Temryss Lane’s World Cup: Meeting the Wondo Family and Dancing ‘Til Dawn
Our plane landed after midnight in Natal, Brazil. We arrived in a rain storm that lasted for almost the extent of our stay, but we managed to have a rainless match day, and a few quality hours on the beach. The locals swear it only rains the occasional day or two, maybe 20 days a year.
To shake off the jet lag, my production partner Jon and I went for a rainy four-mile run down the coast of Ponta Negra, the East coast of Brazil. The coast is lined with giant dunes and beach resorts; a few of which were national team hotels, made evident by the more than 20 military guards positioned in front of each hotel equipped with assault rifles. I was a bit uneasy as I ran by because none of them smiled and they all had their fingers hovering over their triggers. To make myself more comfortable, I decided I was going to try and get them to smile by making eye contact when I ran by. I was successful with one and a half of them. They were all very young and I only saw one woman who, interestingly enough, had a nightstick instead of a gun. No crazed fans would be breaching the gate, that's for sure.
We did however get access to the "friends and family" FIFA hotel to meet up with Chris Wondolowski's brother, Stephen.
Stephen, his father, his mother, and two of Wondolowski aunts made the trip to Natal for the first match in Group G. Chris' wife, Lindsey, and their baby, Emersyn will be joining the Wondo crew for the second match in Manaus.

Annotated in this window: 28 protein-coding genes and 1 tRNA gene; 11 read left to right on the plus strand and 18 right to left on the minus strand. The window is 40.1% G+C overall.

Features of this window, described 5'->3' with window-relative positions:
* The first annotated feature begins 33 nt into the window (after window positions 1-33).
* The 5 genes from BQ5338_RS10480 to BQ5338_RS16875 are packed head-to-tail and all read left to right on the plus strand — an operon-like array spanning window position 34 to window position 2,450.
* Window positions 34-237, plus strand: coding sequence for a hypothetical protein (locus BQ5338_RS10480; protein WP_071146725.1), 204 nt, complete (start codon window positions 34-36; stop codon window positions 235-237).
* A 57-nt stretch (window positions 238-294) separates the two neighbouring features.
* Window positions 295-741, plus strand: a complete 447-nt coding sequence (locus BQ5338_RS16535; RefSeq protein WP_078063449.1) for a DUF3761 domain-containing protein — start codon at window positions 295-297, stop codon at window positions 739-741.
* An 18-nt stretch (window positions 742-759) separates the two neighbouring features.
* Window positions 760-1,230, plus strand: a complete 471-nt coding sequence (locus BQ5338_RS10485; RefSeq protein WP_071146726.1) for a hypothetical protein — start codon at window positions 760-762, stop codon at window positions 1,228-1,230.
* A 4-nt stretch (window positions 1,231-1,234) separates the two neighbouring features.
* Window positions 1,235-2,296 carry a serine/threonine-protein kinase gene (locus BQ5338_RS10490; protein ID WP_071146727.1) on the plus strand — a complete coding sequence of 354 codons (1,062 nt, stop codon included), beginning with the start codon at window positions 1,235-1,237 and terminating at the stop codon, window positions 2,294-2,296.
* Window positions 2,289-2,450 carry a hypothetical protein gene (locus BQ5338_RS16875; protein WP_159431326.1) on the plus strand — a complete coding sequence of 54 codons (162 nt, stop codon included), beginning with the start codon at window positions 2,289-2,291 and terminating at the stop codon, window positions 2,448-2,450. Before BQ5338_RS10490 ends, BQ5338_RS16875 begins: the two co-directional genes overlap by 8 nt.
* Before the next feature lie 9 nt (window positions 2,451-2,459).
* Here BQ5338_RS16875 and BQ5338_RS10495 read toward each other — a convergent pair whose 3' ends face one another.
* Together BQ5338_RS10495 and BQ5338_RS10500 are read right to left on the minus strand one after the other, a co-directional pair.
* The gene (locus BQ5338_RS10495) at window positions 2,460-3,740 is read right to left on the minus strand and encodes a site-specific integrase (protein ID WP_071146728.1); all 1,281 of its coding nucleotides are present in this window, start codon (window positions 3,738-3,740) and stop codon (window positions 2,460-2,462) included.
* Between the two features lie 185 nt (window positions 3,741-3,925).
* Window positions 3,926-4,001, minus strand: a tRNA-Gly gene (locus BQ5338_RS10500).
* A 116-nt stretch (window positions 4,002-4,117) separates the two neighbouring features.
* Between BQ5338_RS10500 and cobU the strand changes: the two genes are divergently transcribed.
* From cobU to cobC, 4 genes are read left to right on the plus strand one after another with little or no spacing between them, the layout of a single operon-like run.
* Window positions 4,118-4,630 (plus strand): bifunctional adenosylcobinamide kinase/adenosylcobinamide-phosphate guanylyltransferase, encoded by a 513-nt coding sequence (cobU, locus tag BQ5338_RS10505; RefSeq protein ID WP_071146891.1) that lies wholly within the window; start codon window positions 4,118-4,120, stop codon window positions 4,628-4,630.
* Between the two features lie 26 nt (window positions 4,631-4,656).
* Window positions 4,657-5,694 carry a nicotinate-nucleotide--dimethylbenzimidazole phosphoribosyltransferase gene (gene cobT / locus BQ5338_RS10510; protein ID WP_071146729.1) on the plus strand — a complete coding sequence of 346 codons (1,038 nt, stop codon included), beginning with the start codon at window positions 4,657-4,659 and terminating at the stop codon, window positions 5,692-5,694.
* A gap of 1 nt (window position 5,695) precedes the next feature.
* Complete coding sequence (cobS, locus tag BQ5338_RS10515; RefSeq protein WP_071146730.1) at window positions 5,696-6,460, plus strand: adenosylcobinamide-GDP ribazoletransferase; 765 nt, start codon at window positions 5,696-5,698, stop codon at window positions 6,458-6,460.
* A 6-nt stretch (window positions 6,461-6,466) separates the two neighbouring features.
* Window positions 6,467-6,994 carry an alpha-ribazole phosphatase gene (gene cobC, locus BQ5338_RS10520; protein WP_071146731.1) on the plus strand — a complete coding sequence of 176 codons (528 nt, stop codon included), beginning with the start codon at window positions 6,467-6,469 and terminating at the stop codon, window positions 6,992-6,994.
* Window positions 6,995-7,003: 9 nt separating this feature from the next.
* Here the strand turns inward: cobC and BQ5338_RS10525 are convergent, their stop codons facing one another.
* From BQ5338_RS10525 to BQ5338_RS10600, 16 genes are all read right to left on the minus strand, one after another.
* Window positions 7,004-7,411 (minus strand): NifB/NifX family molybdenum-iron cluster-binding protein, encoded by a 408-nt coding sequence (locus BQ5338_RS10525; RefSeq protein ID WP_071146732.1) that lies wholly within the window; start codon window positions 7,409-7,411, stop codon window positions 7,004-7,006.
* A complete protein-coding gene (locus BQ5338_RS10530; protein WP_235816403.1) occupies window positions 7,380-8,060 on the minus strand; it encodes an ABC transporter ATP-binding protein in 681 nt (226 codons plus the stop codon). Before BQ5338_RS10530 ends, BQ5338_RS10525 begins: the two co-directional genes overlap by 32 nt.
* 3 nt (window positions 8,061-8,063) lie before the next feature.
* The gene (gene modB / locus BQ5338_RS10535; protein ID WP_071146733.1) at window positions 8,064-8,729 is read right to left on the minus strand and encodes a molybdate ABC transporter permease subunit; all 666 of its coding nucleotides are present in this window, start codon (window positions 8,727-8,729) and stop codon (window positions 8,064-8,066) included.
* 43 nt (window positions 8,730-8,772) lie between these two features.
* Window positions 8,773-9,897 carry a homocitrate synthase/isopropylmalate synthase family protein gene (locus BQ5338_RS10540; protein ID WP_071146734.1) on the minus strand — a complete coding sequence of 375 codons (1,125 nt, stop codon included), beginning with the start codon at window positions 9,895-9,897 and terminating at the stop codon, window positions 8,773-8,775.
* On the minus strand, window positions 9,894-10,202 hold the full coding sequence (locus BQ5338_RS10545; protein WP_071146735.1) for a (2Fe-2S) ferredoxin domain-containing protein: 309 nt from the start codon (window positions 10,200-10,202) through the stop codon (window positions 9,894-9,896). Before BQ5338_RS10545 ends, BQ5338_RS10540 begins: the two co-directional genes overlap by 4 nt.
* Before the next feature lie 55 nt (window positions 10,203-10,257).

Stephen and I sat down over Capirinha's, poolside, on the deck overlooking Ponta Negra Praia (beach). The winter sun was beautifully gentle, and perfectly warm this day. Stephen and I were both pinching ourselves as we talked about living a dream of being at World Cup Brazil. For him, it was even more surreal as he was there supporting his big brother. He and his father had managed to breach the armed security to pay Chris a quick 30 minute visit the day before the game. He said Chris' energy was high and the team really felt like they had a good thing going into their first match against Ghana. We spoke in depth about Chris's preparation on his journey, about this defining humility and competitive spirit, the warrior spirit that got him here.
His character came from his Kiowa mother, Janis Hoyt, who had just arrived from Walnut Creek, California, and was still adjusting to the long travel. It was such an honor to sit down with such a beautiful, strong, eloquent, and powerful Native woman. The moment I looked into her eyes, I could see where Chris came from. Her sharp facial features and golden skin, he also inherited. We talked a while about traveling to this Brazilian paradise in support of her son, Bau Daigh. Jon and I showed her a raw digital cut of our project and her emotional reaction validated the work we are doing to tell this story.
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